Kukai redux . . .

spring fever
seed catalogues broadcast
throughout the house
                  February Shiki Kukai entry

In an earlier post, I mentioned that I like to try my hand at submitting haiku to peer-reviewed contests called kukai, where participants write haiku (using a shared kigo or season word) that is judged anonymously.  One of the most popular–and largest–is Haiku World’s Shiki Kukai, which typically has more than 120 haijin trying to come up with unique and thought-provoking haiku based on a predetermined kigo.   As you might imagine, it’s difficult to narrow the field to three winners when faced with such a great assortment of poems, but being a winner (while nice) isn’t the primary reason  for entering a kukai; mainly, it’s about honing your skills . . . and being able to read so many different and amazing contributions at once from such a great pool of poets.  It’s always fun to see what other people come up with when faced with the same word/words you have to work with for inspiration. 

February’s kigo in the Shiki Kukai was “spring fever,” and there were some amazing entries in this month’s contest.  My haiku comes from my enthusiasm for gardening, and I was sure it was oh so original!  Someone else (specifically, the second place winner) was on the same wavelength, however.  Oh well, I’ll try again next month.  You could too!

About Margaret Dornaus

I’m a writer and a teacher, as well as a haiku-doodler. I live in a beautiful woodland setting, surrounded by native oak forests, that inspires me to record haiku snapshots of luna moths and our resident roadrunner, and even an occasional black bear as it hightails it across the top of my road, my mongrel dog barking at its heels as I watch with wonder. My work as a travel writer has appeared in publications from The Dallas Morning News to the Robb Report. You can find examples of my travel writing–as well as excerpts from a travel memoir I’m working on–at my other WordPress site, Travelin’ On. What more than that do you need to know? Only that I started this blog with an eye toward collaboration. Got a haiku? Send it my way. . . . I’m all about new visions & voices. Best, Margaret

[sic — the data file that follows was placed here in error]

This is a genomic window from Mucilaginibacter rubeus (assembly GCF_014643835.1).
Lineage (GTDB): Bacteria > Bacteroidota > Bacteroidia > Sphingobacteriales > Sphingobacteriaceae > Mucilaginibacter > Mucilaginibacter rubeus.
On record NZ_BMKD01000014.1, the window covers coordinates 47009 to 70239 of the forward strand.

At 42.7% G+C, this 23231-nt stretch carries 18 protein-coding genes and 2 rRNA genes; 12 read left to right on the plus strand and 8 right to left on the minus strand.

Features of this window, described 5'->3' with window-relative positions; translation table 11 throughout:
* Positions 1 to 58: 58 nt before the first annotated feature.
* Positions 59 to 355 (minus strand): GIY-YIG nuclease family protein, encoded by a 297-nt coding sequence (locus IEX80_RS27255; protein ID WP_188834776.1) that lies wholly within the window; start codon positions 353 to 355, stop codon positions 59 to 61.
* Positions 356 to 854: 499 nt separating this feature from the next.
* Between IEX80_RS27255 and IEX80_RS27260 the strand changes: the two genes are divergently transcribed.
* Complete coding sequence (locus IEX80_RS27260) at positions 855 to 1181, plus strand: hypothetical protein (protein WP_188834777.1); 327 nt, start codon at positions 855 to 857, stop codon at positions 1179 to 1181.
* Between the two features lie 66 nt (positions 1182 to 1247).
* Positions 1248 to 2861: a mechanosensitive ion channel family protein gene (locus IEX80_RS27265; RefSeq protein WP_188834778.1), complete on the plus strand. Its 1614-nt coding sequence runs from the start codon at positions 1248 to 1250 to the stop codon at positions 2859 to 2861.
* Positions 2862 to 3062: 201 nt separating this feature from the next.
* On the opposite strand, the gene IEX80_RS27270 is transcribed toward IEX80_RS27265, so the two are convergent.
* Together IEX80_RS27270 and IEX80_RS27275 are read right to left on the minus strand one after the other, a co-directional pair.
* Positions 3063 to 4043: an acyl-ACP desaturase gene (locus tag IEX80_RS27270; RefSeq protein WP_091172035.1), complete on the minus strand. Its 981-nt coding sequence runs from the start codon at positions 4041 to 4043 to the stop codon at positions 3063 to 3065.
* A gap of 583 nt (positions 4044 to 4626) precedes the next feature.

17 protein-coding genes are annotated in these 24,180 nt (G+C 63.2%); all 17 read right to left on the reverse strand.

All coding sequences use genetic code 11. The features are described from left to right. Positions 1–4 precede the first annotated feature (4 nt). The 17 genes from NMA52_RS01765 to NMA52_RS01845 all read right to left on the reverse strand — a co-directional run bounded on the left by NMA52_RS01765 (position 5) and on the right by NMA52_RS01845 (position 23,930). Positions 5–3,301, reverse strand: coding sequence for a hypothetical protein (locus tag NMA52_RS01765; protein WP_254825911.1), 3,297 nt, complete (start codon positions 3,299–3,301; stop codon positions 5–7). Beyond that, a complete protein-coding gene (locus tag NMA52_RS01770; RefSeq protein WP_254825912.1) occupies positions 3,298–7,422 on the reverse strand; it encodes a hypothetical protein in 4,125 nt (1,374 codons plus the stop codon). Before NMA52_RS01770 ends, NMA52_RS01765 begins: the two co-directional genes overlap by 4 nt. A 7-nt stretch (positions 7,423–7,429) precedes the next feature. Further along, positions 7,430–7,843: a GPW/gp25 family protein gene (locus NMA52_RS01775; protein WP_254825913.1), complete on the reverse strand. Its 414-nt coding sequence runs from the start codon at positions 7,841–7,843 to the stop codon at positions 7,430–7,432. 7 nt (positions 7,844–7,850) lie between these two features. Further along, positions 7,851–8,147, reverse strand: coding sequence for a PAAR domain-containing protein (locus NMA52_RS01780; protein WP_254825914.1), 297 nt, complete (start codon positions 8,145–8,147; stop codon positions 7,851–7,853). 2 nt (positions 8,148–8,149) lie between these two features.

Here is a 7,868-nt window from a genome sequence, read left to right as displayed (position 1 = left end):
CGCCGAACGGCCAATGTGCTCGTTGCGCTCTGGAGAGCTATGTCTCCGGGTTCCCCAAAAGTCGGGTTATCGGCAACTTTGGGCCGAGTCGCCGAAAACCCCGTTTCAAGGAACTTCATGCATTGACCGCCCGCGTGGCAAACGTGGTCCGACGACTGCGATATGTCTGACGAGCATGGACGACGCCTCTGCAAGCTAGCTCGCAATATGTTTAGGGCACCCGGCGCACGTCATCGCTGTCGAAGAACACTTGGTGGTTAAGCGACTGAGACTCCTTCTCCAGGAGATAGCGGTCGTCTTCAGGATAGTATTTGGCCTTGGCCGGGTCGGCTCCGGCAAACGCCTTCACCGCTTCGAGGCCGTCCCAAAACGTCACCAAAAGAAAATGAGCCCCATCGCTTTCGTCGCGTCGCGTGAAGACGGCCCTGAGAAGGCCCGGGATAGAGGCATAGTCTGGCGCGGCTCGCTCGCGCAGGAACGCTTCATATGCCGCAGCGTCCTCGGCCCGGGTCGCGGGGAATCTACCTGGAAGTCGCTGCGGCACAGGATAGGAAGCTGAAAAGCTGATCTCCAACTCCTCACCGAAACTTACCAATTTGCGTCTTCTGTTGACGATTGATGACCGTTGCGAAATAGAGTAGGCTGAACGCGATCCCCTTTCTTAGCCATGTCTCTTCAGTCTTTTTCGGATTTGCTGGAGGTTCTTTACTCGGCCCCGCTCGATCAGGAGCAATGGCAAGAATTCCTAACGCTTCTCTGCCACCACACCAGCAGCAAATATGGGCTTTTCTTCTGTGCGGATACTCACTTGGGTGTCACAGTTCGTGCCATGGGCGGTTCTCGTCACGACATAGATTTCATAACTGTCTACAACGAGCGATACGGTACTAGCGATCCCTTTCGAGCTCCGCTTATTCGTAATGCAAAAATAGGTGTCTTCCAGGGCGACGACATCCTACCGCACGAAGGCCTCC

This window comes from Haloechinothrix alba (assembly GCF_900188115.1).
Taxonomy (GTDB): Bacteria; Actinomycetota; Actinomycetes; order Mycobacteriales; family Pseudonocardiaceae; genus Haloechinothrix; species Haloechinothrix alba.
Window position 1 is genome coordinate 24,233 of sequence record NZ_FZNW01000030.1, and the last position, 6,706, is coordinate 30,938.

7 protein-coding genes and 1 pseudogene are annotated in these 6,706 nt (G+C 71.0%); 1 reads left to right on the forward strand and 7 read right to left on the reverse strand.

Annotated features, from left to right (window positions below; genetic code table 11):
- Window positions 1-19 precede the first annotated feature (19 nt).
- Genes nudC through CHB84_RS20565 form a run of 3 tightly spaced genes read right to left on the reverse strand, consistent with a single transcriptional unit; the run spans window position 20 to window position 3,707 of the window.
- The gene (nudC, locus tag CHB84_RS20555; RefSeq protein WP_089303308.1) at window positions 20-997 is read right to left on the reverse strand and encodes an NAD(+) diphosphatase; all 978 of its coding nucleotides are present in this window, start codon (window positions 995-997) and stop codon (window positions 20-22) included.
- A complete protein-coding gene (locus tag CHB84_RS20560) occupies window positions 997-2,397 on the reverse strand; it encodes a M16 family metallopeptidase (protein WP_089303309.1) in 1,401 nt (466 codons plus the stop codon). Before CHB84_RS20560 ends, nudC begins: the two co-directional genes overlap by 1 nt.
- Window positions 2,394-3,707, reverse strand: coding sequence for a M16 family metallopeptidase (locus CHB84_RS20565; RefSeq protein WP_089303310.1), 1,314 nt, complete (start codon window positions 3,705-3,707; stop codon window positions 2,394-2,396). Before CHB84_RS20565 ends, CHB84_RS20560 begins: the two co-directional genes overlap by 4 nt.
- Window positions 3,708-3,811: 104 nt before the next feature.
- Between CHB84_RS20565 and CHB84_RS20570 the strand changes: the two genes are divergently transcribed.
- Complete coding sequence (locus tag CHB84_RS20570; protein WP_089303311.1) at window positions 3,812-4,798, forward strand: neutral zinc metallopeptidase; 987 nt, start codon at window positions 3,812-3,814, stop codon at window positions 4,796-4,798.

This entry was posted in Haiku, Haiku-doodle, Kukai, Spring and tagged , , , , , . Bookmark the permalink.

7 Responses to Kukai redux . . .

  1. aloha Margaret. i like it. yeah. i havnt read the other 119 ku yet – but i like where you’ve gone in this one. i’m about to go out and remove a mass of vines. i may have that figured out now… of course…. i may have to look into your shiki kukai more thoroughly yet. sheesh. i’m contemplating the WHA haiga contests again too. yikes. and i’m not pau on my major focus yet! – which i’ve been trying to do for a year now. bwahahahahahahaha. life. sometimes it works this way, yes. aloha.

    • Thanks, Wrick. And you should get into the kukai–as well as entering the WHA haiga. Your ku are terrific! Honestly. I love the way your mind works on so many different levels . . . it shows in your art and poetry. Best, M. Oh, I forgot to tell you . . . as of today, my cherry tree is loaded with little pink buds! Yeah, spring!

  2. Second place? Now I wish I had written that other seed catalogue ku. Obviously I need to take up gardening. 🙂 Yours is great! I find it hard to believe the other one could be better …

    I haven’t even looked at the results yet … guess I should go do that.

    • Thanks, Melissa. Yes, my heart sank a little when I saw there was another seed catalogue ku. But, hey, that’s the way the kukai crumbles. I’m still happy with mine, though. And, yes, gardening, I highly recommend it. Excellent stress reducer!

  3. alee9 says:

    I remember your haiku, mi hermana. I think it’s the word ‘broadcast’ that made me go back to it and voted. I like how the word was used because it implied a ‘sound’. And you got 7 votes for it! Kudos!

    Melissa’s ‘mirror’ ku was memorable to me as well because of the word, ‘moon’, in it. And it got her 8 votes, one of that could be mine. Congrats, again, Melissa!

    Yeah, Wrick, you should try it because you’re good with prompts! I think the ku you sprinkle your comments with are really great. Maybe, you could write a comment on the prompt, then pick out the best ku that comes with it.

  4. Artswebshow says:

    Sounds like it would be a fierce competitiom.
    It really cant be easy for the judges to decide

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